Stellar Employee Incorrectly Blamed and Battered
As you may know, we handle many types of personal injury claims. One of our areas of expertise is the Federal Employers Liability Act, or “FELA.” This law applies to railroad industry employees. Unlike most of us who are protected by state workers’ compensation laws, when railroad employees are injured on their jobs, they’re protected by FELA.
Although repairing and running railroad cars has become much safer in recent decades, it still involves significant risks of injury.
Like our previous issues, here we share how we handled an unusual FELA injury case.
Operator with Excellent Track Record
We represented a young African-American (this description is relevant as you will discover when you read further) man who worked for several years as a heavy equipment operator in a local Amtrak railroad yard. It was important to this case that our client had an excellent “track” record (no pun intended).
Blamed for Mishap
A new supervisor was assigned to our client’s unit. Shortly after his arrival, there was an accident involving damage to an underground cable, and—without evidence and with disregard of the operator’s impressive work history—our client was immediately blamed for the mishap.
The supervisor was furious about the damage and the resulting cost of repairs. His tirade escalated to an extreme level; he not only verbally abused our client—while he laid on his back to fix wiring— the supervisor pulled out and opened a switchblade knife.
Verbally Abused and Threatened
While standing over our client and holding his opened knife, the supervisor threatened the young man with the loss of his job and told him NOT to make any claims for the incident because, “He had handled claims from blacks before and nothing ever came of them.”
In response to this undeserved threat, our client didn’t engage in any verbal or physical altercation. Instead, (scared and shaken) he quietly left the job site.
Post-Traumatic Stress Disorder
This young, hard-working man experienced a serious emotional reaction to this incident, which his treating physician diagnosed as post-traumatic stress disorder.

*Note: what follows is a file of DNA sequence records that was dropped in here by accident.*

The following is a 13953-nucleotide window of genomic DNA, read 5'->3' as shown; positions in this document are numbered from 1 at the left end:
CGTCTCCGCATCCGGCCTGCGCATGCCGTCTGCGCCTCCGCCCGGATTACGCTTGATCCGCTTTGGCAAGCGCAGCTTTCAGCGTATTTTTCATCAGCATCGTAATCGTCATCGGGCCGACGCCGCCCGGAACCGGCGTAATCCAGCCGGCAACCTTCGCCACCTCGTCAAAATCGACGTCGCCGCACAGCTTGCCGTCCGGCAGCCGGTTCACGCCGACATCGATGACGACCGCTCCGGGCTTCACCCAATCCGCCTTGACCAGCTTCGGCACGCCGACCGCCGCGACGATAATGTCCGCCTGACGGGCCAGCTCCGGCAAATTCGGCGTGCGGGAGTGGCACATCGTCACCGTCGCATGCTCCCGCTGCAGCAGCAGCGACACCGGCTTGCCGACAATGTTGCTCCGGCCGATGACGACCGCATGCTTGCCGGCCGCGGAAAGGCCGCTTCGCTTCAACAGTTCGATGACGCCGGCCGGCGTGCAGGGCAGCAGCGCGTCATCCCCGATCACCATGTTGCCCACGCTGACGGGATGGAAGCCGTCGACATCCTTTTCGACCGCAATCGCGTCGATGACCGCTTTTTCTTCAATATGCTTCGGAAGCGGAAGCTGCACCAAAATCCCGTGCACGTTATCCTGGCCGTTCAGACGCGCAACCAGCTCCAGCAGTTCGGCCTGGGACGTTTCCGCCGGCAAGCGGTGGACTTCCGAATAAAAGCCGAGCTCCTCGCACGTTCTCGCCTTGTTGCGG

Our client was out of work for several months while he received counseling and while the incident was investigated. During our discovery phase, we found out the supervisor was also verbally abusive to other employees.
Fortunately, a co-worker witnessed the events and gave a written statement supporting our client’s version of the supervisor’s behavior.
The supervisor contended that our client misinterpreted the incident and claimed it was all intended as … a joke!
Intended as “a Joke?”
Not exactly “a joke” to an experienced operator just doing his job as he has for years. Not “a joke” to a young man diagnosed with post-traumatic stress disorder as a result of emotional trauma, verbal abuse and threats.
We filed suit in Philadelphia and made a claim under the Federal Employers Liability Act. The case was settled for a confidential five-figure sum; the supervisor was suspended and ordered to get retraining.
Here’s a summary of our claims on behalf of our client:
- As his employer, Amtrak was responsible for the supervisor’s outrageous actions.
- Amtrak was also responsible for not training him properly on how to discipline employees.
- Amtrak was liable for previous failures to discipline the supervisor when he was abusive to other employees.
- We are privileged to represent the family members of two young people who were killed in tragic events.
- A tractor trailer driver, high on marijuana, struck a vehicle and killed a young male passenger on I-295 in New Jersey.
- A pickup truck driver killed a young mother of two while she crossed the street in Downingtown.
- Sad, but true